Wednesday, July 31, 2013

Prayer as Abiding and Fruit-Bearing (Prayer Summer)


Linda, in Detroit


What do we do when the big event, the big conference, is over? The answer is: Today (= Now), live your life attached to Jesus, the True Vine.

There is an old pear tree in my back yard. Every spring it buds; every fall its fruit is plentiful and delicious. Sometimes branches fall off the tree and we pick them up and burn them. We're not expecting unattached branches to produce fruit. No matter how hard an unattached branch works and strives and labors to produce fruit, it will not because it cannot. All its striving is in vain.

But if the branch is attached to the tree, striving is not needed to be fruit-bearing. Does a pear work hard to become a pear? Not at all. What must it do? Simply: stay connected. If a branch is connected to a pear tree it will produce pears, just as surely as If it rains then the ground gets wet.

When the big event is over, what do I do? The answer is what Linda and I have always been doing for the past 40 years: Dwell. Remain. Abide. Connect with Jesus. Jesus said, "I will not leave you as orphans; I will come to you.... On that day you will realize that I am in my Father, and you are in me, and I am in you." (John 14:18, 20)

I may be sitting in a chair alone typing these words but I am not orphaned. Do not make the mistake of equating the now-presence and activity and power of God with exhilarating conferences. God can sometimes show up at a conference. God can also show up in your living room. Actually, I think we'd experience more of God at the conferences if we daily experienced his presence in our living rooms. And, by the way, God's presence - wherever encountered - is awesome and earth-shattering.

If you are a Jesus-follower then the Father, Son, and Spirit have come and made their home in you. (John 14:23) You and I are portable sanctuaries who host the presence of God. When you left the big conference God came with you. How good is this for you now? To begin with, God is God - everlastingly. The omnipotent, omniscient, omni-benevolent, everlasting God is here, now. Connect with him and he gives you His peace and His joy. (John 14:27; 15:11) He calls you "friend." (John 15:15) As you abide in Him you can expect to do the kind things Jesus did with the kind of heart by which He did it. Christ, the hope of glory, is in you! (Colossians 1:24-29) So be in awe.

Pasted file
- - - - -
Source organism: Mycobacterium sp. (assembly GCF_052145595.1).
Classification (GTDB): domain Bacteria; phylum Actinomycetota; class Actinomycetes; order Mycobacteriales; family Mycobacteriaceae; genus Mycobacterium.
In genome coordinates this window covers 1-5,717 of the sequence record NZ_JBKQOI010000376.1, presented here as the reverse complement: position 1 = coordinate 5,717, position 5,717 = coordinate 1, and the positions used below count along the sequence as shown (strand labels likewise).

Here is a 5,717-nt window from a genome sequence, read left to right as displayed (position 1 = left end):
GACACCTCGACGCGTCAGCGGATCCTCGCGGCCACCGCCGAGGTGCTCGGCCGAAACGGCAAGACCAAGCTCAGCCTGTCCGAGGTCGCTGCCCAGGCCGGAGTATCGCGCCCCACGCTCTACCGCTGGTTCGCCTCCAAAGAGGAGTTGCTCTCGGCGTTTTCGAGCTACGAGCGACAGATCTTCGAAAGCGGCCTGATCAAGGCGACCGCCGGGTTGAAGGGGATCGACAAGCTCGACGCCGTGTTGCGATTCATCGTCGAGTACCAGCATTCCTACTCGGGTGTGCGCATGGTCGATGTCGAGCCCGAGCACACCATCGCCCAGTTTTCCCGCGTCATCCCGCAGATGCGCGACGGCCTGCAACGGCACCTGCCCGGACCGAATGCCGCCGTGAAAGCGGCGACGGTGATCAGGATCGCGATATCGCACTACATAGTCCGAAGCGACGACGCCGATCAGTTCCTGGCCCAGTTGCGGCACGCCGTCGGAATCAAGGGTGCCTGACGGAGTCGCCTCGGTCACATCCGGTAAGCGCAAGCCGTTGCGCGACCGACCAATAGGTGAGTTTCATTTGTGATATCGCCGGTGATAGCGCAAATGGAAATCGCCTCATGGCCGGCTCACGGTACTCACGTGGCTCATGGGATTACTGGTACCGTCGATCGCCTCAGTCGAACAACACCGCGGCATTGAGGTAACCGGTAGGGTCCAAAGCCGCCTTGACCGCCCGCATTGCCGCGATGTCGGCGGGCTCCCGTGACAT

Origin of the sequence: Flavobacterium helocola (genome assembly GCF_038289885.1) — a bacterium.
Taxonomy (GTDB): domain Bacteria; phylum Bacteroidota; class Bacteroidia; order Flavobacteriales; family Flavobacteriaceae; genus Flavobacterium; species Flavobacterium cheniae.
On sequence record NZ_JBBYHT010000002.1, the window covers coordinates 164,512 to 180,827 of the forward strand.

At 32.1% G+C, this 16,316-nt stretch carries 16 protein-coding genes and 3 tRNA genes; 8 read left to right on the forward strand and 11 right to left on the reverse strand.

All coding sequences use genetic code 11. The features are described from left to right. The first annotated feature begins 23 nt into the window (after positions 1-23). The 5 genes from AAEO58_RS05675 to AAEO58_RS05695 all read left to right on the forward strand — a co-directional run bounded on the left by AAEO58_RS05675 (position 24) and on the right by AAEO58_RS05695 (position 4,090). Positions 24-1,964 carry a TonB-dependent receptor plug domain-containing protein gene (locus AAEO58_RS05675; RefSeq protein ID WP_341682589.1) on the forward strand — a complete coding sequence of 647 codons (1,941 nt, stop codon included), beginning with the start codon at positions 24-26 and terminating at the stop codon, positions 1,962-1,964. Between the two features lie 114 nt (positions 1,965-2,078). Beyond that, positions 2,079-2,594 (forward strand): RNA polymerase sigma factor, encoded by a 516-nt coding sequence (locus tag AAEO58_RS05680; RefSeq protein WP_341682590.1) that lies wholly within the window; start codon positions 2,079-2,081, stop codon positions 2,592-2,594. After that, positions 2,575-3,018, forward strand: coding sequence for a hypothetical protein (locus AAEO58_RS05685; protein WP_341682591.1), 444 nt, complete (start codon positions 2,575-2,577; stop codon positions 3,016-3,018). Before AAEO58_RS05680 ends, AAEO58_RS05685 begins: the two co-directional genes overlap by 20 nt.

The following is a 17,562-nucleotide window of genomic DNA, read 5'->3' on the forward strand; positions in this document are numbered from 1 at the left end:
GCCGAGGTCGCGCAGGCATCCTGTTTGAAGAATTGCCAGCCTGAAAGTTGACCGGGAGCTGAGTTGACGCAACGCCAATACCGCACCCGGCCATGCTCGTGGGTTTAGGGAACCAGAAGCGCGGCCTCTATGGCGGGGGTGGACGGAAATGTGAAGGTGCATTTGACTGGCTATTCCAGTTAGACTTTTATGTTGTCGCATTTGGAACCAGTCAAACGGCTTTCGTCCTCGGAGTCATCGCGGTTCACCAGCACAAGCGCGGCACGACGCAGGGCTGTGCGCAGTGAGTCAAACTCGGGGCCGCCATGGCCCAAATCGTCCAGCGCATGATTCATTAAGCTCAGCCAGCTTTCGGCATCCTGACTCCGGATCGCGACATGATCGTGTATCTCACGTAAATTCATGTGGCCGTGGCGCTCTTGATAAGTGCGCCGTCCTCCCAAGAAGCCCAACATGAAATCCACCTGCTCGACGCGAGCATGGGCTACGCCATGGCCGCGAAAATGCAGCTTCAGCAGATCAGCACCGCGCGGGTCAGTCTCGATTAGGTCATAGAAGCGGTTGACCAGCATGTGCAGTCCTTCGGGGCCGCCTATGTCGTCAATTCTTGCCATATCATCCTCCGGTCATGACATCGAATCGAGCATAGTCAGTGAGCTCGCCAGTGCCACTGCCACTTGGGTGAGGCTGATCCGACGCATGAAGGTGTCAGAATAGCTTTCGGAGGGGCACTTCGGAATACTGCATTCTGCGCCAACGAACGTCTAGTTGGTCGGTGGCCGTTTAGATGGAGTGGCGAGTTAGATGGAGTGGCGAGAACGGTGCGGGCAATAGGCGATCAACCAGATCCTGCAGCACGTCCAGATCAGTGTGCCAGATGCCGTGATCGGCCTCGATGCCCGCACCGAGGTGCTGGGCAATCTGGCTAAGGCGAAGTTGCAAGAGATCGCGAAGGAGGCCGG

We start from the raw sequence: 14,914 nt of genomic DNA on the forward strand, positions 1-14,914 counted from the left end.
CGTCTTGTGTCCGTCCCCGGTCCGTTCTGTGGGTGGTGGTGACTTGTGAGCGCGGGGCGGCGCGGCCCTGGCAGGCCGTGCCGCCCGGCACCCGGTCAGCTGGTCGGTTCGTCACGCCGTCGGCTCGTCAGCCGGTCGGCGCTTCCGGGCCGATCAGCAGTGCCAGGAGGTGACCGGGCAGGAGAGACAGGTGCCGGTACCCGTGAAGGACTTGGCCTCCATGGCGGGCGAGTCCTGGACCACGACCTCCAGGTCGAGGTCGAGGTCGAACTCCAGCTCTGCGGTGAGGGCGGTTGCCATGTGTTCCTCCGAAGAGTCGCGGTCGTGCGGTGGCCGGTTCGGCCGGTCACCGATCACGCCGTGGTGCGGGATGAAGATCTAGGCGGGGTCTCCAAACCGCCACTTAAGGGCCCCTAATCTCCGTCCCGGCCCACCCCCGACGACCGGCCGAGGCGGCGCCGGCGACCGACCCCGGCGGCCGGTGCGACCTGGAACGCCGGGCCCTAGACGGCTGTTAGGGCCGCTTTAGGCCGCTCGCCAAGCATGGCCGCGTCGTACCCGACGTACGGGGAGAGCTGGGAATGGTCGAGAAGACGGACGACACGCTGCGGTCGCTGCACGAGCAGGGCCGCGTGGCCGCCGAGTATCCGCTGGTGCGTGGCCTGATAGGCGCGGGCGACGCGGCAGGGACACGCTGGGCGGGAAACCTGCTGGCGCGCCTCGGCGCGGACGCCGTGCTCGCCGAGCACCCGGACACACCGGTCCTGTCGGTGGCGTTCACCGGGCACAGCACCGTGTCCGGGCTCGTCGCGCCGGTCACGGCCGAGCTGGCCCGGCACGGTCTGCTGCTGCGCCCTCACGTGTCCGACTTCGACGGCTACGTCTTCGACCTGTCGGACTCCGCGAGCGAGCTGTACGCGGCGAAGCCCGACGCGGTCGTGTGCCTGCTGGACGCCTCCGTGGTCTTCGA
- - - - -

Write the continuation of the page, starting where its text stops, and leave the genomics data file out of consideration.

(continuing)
And, you will be fruit-bearing..., now. Jesus did not say "If you attend the conference you will bear much fruit." He did say, “I am the vine; you are the branches. If you remain in me and I in you, you will bear much fruit; apart from me you can do nothing.... If you remain in me and my words remain in you, ask whatever you wish, and it will be done for you. This is to my Father’s glory, that you bear much fruit, showing yourselves to be my disciples." (John 15:5-8)

Fruit-bearing. Fruitfulness. That is what the Jesus-life is all about. Trying harder to bear fruit won't work, just as that pear in my back yard is not working hard to achieve pear-ness. Does this mean we do nothing? No. It means what we do comes out of the dwelling-relationship with Christ. We stay tight with Him, we hear His voice, He calls us to take part in The Movement, we obey, and in our obedience we work to the glory of God. Our "doing" comes from our "being" (dwelling). In this way our "doing" is authentic and relevant. All disconnected-doing is inauthentic, irrelevant, and mere striving.

God has much for you today. Right now. Make abiding your constant joy. It's all about The Relationship. Connectedness now is the key to the outpouring of the Spirit.

Howard Thurman on Spiritual Disciplines


Luther Smith writes: “Thurman asserts that living the spiritually disciplined life enables each person to be “alive to life.” (Smith, HETW, 130)

HT relies on spiritual disciplines “to tutor our spiritual discernment so that both the familiar and the strange are understood in light of the desires of God’s heart.” (L. Smith, HETW, 32)
  • Spiritual disciplines “tutor our spiritual discernment.” This brings “understanding.”

Spiritual disciplines “are meant to ‘ready’ the mind, the emotions, the spirit. They are no guarantor of Presence… God reveals His Presence out of the mystery of Being. With all of my passionate endeavor, I cannot command that He obey.” (HETW, 45)
  • E.g. – if I played basketball. I engage in “training” so as to compete in the game.
  • The training, the “disciplines,” prepare me for the game.
  • Spiritual disciplines “train” the body and mind and spirit of a person.

In Disciplines of the Spirit HT identifies five spiritual disciplines:
  • Commitment
  • Growth
  • Suffering
  • Prayer
  • Reconciliation

  1. Commitment

Mind and spirit cannot be separated from the body.